A New Role for NATO
NATO is a security alliance, which was founded after the Second World War to answer the demands of the Cold War. The end of the Cold War did not mark the end of the organisation; on the contrary, it is an alliance in expansion in the Central and Eastern Europe and is trying to find itself a new role in the post 9/11 world, although the treaty has not been modified since its ratification in 1949. NATO allows the member states the control of their individual forces and provides them with means of collective action. However, the changing role of NATO rises the question of what type of coordinated actions will be further taken by this military alliance.
As part of the changing process, NATO has embarked on the twin processes of enlargement and transformation. The first round of enlargement occurred in 1999, with the accesion of Poland, the Czech Republic and Hungary. In the same period, NATO began its transformation when the alliance expanded its mission to include conflict prevention and conflict management throughout Europe, including areas outside the boundaries of the NATO treaty area. Both NATO's enlargement and its transformation have been driven primarily by political imperatives, that is, by an environment-shaping agenda of democratization and integration, rather than threat-based military rationale. On the 29 March 2004, there was the fifth and the largest, round of enlargement in the alliance’s history. The fifth round of NATO enlargement may not be the last. At present, three countries - Albania, Croatia and the former Yugoslav Republic of Macedonia - are members of NATO’s Membership Action Plan designed to assist aspiring partner countries meet NATO standards and prepare for possible future membership.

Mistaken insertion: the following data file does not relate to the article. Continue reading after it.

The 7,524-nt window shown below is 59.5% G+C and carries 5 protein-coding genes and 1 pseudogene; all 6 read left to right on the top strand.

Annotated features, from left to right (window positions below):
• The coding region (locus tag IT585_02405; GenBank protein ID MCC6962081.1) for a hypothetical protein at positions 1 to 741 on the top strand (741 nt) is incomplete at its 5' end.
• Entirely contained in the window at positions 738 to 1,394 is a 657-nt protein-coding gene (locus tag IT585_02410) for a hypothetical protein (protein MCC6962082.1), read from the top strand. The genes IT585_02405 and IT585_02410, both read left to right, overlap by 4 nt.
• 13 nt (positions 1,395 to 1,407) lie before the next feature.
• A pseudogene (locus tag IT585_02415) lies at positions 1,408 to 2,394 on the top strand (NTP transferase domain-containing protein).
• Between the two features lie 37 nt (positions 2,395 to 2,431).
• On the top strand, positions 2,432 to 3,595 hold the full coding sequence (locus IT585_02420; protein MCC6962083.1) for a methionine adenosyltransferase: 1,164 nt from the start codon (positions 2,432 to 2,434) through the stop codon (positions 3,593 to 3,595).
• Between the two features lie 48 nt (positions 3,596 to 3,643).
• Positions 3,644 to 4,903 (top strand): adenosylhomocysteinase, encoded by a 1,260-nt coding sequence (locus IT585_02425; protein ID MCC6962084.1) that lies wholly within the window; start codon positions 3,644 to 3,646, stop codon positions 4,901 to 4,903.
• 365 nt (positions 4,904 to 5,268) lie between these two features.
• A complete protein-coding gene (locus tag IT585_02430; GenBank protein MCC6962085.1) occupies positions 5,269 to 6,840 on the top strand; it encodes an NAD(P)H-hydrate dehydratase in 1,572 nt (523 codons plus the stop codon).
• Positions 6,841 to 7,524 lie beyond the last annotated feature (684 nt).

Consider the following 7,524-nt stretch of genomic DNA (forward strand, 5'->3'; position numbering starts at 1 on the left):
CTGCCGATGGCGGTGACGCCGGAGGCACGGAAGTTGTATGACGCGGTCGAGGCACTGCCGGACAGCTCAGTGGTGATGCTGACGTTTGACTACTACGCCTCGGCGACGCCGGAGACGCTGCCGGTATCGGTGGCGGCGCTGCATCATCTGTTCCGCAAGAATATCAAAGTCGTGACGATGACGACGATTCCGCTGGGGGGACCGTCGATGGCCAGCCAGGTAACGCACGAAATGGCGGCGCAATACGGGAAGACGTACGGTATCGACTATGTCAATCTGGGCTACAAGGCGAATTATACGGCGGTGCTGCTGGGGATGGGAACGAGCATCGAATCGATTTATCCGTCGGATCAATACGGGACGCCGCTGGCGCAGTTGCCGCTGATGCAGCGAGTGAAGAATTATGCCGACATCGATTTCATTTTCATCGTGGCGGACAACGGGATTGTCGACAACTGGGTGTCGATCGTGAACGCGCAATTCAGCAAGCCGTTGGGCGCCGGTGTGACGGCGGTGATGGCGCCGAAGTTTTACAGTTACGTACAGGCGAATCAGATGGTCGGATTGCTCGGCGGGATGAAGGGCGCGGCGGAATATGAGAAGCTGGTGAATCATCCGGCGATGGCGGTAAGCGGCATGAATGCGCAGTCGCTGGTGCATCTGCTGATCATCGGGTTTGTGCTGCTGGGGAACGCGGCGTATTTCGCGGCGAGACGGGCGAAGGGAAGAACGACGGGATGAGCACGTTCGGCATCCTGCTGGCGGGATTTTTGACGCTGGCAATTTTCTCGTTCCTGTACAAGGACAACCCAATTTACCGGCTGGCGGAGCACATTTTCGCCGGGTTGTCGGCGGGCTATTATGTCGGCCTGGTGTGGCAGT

However, since the fall of the communist regime in Russia, NATO has plunged into something similar with an existential crisis. It looks more and more with a political club, than a serious military alliance. The fifth waves of enlargement reduced its military cohesion, therefore its capability to pursue the goal it was created for. After Afganistan, NATO was called to develop a new role in fighting terrorism in Iraq and in the region. The North Atlantic Treaty troops might succeed to stabilize the Middle East - if they will act within a frame previously established with the leaders of the Arab/Muslim countries. Observing the coalition’s experience in Iraq, it would be rather foolish to send NATO troops there, or anywhere else in the region, for that matter - without a general consent of those respective peoples. If NATO’s new role will be to bring safety in the region, then it may very well begin with Lebanon, instead of Iraq, or simultaneous in both countries.